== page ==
Friday 9 December 2016

Coalition talks as Rajoy's party fails to win majority in Spain

James Badcock Madrid

Published 22/12/2015 | 02:30

Spain's acting Prime Minister Mariano Rajoy gestures during a news conference a day after the most fragmented national election result in Spain's history. REUTERS
Spain's acting Prime Minister Mariano Rajoy gestures during a news conference a day after the most fragmented national election result in Spain's history. REUTERS

Spain faces weeks of talks to form a coalition government after the ruling conservatives won the country's general election without a clear majority.

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Despite garnering the most votes, the centre-right People's Party (PP) had its worst result ever in a general election as Spaniards angered by high-level corruption cases and soaring unemployment turned away from the party in droves.

Undeterred, incumbent prime minister and PP leader Mariano Rajoy told cheering supporters in Madrid that he would strive to form a government.

"Spain needs a government that has the support of parliament," the 60-year-old said.

Both of Spain's traditional parties lost ground to their newer rivals, the anti-austerity Podemos and the centrist Ciudadanos (Citizens), both of which have promised to clean up the endemic corruption of Spanish politics.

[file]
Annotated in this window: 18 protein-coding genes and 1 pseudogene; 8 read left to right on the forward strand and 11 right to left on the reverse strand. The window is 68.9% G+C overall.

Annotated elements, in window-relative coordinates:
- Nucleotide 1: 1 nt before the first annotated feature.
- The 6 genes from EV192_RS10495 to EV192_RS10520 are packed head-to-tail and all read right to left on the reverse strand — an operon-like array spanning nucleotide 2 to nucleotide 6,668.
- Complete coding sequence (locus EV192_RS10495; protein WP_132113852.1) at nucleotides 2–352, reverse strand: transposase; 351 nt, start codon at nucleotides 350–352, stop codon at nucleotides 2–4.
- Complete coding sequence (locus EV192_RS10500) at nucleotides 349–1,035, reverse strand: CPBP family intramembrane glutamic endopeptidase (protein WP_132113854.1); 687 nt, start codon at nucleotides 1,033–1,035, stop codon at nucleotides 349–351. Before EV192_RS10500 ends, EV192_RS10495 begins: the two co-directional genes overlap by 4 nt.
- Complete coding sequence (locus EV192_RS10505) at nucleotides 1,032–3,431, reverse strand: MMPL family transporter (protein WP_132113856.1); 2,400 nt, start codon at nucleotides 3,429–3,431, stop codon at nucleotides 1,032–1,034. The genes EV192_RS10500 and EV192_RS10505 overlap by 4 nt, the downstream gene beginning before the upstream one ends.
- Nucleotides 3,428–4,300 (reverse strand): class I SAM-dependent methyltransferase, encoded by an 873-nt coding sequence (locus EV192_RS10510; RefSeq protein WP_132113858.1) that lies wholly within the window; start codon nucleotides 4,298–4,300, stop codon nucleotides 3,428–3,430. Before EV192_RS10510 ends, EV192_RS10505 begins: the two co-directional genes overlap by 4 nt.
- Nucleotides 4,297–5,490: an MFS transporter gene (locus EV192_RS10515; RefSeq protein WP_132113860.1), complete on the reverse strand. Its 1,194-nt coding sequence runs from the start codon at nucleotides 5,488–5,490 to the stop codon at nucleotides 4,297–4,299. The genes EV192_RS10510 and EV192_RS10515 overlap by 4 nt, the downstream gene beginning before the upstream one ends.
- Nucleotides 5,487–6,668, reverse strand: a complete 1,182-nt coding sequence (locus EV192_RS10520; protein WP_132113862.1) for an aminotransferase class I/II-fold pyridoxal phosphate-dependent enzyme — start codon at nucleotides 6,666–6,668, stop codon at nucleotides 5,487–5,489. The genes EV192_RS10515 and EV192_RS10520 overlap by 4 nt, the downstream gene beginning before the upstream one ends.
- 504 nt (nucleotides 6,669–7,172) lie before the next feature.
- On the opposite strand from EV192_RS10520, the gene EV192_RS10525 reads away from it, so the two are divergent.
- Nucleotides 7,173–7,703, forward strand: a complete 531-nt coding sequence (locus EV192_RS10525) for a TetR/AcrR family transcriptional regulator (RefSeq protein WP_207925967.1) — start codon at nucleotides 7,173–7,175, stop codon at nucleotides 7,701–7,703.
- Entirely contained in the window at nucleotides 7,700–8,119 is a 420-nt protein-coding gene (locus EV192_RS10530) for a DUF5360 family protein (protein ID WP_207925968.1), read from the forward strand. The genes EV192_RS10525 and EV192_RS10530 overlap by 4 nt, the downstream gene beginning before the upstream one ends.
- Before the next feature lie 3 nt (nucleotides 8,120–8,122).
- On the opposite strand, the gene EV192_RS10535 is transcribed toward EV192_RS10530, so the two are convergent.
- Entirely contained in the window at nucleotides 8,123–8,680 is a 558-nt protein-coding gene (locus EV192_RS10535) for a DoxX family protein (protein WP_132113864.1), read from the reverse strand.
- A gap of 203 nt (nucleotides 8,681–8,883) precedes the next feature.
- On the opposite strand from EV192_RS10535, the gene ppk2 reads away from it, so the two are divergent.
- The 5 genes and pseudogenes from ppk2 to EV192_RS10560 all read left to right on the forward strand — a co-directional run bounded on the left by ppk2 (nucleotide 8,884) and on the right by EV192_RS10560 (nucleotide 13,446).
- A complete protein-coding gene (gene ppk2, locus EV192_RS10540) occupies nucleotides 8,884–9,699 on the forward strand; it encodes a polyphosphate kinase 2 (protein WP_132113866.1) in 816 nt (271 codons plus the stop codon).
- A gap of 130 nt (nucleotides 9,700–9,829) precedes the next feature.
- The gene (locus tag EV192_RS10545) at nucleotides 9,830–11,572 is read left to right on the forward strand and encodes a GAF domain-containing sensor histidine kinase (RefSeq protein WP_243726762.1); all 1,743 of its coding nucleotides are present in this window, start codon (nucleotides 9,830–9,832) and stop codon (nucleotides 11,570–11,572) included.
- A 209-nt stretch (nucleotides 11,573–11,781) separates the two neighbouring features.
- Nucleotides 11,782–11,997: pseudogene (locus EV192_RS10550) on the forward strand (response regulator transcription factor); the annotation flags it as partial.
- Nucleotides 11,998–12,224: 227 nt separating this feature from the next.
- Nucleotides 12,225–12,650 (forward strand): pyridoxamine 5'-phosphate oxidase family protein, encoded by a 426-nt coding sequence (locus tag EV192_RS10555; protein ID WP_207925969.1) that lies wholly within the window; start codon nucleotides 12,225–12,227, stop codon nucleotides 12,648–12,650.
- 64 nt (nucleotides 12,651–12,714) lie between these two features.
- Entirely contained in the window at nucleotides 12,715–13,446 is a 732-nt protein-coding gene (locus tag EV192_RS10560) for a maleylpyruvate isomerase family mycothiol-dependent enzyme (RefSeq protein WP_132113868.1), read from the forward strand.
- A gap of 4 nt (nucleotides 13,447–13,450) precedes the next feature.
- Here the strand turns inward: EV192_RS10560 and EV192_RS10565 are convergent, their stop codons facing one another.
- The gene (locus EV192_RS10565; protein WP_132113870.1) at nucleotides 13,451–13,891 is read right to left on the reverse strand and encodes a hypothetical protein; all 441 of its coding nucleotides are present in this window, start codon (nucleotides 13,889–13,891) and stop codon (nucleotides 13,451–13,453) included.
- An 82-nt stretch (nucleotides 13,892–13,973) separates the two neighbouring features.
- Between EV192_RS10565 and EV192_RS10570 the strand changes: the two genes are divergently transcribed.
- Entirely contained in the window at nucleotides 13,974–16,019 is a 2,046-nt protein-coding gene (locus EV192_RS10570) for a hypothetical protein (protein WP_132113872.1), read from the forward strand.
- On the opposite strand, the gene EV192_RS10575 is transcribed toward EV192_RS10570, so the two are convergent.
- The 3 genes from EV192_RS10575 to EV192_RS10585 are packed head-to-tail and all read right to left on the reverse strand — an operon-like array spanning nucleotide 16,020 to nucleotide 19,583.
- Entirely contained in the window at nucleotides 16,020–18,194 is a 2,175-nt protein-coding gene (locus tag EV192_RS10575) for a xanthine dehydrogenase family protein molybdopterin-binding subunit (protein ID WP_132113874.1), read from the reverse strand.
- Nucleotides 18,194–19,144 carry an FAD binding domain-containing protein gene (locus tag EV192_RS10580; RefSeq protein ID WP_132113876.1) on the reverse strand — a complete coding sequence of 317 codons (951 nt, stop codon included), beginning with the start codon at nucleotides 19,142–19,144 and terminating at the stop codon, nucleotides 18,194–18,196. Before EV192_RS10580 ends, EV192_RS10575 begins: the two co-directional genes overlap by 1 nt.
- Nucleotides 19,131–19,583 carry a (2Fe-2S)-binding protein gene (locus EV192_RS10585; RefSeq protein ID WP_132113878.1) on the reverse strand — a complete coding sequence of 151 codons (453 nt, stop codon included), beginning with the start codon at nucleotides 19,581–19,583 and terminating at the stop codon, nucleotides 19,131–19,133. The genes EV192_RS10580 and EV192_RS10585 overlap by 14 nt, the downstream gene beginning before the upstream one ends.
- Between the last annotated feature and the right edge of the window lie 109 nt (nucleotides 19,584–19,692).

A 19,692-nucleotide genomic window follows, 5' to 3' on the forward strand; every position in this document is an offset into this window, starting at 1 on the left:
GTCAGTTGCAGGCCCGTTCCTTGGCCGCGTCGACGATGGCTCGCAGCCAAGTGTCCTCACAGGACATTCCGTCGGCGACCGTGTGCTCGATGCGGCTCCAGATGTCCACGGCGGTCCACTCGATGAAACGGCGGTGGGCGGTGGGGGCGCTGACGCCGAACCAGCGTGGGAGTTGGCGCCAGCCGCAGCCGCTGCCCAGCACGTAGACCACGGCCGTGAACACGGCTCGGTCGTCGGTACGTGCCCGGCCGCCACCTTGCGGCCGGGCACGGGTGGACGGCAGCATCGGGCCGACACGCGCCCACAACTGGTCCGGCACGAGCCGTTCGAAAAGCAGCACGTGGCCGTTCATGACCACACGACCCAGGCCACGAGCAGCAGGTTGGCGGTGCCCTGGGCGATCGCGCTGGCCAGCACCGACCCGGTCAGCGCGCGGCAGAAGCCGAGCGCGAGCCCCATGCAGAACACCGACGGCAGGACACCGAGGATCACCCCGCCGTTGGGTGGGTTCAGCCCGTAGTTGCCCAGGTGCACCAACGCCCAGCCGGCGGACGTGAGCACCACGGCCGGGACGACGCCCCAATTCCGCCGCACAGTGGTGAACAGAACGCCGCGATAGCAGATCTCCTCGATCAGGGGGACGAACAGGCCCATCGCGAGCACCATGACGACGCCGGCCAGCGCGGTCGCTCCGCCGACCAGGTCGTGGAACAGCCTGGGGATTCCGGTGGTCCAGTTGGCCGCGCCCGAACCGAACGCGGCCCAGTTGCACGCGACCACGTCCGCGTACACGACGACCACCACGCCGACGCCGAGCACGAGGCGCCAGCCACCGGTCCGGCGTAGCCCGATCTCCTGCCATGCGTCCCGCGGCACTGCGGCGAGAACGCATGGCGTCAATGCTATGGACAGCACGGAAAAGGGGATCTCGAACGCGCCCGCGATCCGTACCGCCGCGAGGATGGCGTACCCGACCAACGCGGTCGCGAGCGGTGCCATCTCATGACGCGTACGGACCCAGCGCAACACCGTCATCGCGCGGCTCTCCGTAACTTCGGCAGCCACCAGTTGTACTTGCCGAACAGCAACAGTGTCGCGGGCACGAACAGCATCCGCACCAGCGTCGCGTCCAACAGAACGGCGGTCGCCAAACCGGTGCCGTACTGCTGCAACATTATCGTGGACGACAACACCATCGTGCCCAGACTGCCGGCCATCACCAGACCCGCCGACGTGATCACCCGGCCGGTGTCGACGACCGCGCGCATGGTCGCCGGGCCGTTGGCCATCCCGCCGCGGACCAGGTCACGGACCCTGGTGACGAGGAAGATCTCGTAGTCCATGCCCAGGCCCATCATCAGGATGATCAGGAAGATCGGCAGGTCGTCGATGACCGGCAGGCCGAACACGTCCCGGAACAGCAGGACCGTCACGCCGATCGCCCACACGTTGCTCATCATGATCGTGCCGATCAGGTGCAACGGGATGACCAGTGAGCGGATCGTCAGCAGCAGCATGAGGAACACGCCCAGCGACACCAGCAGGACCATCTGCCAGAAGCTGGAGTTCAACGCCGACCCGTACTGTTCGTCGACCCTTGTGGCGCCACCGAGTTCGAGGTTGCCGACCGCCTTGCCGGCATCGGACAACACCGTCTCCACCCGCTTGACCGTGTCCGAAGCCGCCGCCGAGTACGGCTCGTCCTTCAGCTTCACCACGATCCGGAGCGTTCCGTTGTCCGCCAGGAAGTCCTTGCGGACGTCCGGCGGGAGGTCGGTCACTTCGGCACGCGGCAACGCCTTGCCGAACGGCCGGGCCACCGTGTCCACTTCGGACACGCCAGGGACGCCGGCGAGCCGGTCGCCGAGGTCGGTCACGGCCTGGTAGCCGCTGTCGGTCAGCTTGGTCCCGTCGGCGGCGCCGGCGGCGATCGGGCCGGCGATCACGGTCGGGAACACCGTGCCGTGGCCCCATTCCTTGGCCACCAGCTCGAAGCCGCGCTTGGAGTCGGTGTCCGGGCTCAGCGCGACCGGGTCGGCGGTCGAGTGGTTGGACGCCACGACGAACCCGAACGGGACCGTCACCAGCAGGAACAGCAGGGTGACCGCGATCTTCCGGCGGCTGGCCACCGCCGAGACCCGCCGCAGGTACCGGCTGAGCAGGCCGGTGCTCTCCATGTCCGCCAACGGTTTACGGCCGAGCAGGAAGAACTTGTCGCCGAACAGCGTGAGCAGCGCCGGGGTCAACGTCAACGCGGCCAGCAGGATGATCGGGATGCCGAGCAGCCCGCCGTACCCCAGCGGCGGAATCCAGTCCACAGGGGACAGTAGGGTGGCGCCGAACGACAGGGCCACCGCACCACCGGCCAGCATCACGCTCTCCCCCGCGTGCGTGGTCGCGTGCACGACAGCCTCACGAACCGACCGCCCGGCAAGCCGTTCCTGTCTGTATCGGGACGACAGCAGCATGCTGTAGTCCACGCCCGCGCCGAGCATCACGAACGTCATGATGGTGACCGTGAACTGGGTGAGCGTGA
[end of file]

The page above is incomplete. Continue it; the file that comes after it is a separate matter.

Official results showed the PP obtained 123 seats - 63 fewer than in 2011 - with 28.7pc of the votes. The PSOE (Socialists) followed with 90 seats and 22pc of the vote.

Formed less than two years ago and led by pony-tailed politics lecturer Pablo Iglesias, Podemos and its regional allies won 69 seats, with more than 20pc of the vote.

Ciudadanos, running nationwide in a general election for the first time, fell short of expectations generated by opinion polls, picking up 40 seats and 14pc of the vote.

The results mean even if left-wing and right-wing parties group together - the Socialists with Podemos or PP with Ciudadanos - neither would be able to govern with an absolute majority. The showing for Mr Rajoy was a far cry from the 45pc that gave the PP a majority in 2011, making it far from clear on Sunday that he would be able to muster sufficient support to stay in power.

The fact that none of the four main parties have expressed any clear willingness to reach coalition deals will spark concern abroad that Spain is entering a period of political instability, just as the country's economy had started to fire again. After five years of contraction or stagnation, the Spanish economy grew by 1.4pc in 2014, and is expected to grow more than 3pc this year. Unemployment, which almost reached 26pc last year, now stands at 21pc.

Even if the PP does manage to stay in power, it will face complex negotiations in order to govern, as well as demands for reform from all of the other parties. Ciudadanos, for example, wants electoral reform, while

PSOE and Podemos have said they wish to repeal the Rajoy government's labour reform.

(© Daily Telegraph, London)

Telegraph.co.uk

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